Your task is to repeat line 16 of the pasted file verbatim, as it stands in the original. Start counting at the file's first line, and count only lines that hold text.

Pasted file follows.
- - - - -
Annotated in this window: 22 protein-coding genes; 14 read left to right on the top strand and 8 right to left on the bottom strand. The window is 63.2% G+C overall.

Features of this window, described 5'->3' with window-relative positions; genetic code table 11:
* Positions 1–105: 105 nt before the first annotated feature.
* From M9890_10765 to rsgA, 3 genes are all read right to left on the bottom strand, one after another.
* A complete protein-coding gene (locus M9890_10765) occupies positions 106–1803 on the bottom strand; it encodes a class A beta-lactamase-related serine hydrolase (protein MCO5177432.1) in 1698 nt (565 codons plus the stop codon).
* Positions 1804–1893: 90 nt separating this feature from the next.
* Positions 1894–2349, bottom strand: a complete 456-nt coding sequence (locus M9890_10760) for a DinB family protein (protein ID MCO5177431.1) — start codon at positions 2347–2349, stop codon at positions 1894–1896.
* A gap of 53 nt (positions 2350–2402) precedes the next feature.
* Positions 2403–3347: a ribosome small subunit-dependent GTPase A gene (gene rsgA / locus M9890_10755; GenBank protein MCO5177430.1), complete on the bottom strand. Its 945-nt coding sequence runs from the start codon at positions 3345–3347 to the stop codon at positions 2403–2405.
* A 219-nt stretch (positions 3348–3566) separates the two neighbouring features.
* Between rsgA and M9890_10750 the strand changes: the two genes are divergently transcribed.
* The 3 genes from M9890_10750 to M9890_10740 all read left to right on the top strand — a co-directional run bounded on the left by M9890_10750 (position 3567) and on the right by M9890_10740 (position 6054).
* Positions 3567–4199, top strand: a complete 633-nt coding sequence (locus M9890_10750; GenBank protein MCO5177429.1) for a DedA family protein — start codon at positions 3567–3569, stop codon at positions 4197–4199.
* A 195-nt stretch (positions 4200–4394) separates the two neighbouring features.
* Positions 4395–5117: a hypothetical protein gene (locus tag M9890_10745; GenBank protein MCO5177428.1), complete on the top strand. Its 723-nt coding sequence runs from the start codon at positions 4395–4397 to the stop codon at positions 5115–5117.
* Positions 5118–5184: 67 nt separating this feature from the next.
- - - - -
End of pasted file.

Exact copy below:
* Positions 5118–5184: 67 nt separating this feature from the next.